In the wake of
Pacific Gas & Electric's
Chapter 11 filing on Friday, bank investors are eager to determine which institutions are exposed. A report today detailing PG&E's 20 largest unsecured claims shed a little light on the situation.
Bank of New York
holds the largest unsecured claim, in the form of $2.2 billion worth of debt that varies in terms of repayment requirements. Bank of New York wasn't immediately available for comment.
Bank of America
is listed as holding the fifth-largest claim with an unsecured revolving credit of $938 million. Bank of America was the lead agent on a syndicated loan made to PG&E last October but said last week that its exposure to the utility is considerably less than the original loan amount. (Syndicated loans are large credits shared by three or more institutions.)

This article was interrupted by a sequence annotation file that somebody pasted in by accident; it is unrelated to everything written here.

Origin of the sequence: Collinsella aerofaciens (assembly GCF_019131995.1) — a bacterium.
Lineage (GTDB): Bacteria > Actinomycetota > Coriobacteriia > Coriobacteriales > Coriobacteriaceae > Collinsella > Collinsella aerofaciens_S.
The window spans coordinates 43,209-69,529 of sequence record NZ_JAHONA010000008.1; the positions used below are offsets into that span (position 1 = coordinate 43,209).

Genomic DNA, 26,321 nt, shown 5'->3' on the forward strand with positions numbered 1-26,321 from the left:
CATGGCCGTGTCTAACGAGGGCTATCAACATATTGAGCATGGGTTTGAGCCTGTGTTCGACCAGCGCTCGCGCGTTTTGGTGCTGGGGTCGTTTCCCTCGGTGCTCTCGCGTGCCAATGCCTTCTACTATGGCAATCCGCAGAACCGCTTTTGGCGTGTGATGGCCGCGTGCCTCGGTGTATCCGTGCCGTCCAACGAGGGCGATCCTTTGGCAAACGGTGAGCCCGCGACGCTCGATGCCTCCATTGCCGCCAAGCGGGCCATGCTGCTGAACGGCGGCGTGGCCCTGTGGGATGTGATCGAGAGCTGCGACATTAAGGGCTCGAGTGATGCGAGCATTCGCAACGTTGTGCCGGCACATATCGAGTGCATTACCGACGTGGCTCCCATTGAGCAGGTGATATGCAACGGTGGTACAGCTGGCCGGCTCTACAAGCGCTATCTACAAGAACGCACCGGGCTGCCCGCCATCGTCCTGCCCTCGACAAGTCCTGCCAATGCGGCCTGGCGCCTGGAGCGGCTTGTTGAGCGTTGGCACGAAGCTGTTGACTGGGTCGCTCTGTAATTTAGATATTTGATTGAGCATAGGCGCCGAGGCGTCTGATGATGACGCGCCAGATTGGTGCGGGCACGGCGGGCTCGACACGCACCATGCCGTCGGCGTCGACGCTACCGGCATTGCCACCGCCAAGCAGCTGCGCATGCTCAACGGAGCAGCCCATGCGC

analyst Kathy Shanley focused on the uncertainty of PG&E's situation in her newsletter today, saying, "No one has a clue how it will all play out." Shanley adds, "It seems increasingly likely banks which lent to the utility will end up having to charge off at least some of their exposure."
Shanley went on to say that Bank of America,
J.P. Morgan Chase
and six foreign banks "may face over $1 billion in exposure on letters of credit they provided to support municipal bonds sold by the California Pollution Control Authority on PG&E's behalf."
Pacific Gas & Electric, which is the utility unit of PG&E, filed for bankruptcy on Friday, listing assets of $24 billion against liabilities of $18 billion. PG&E, which is the holding company, did not file for bankruptcy.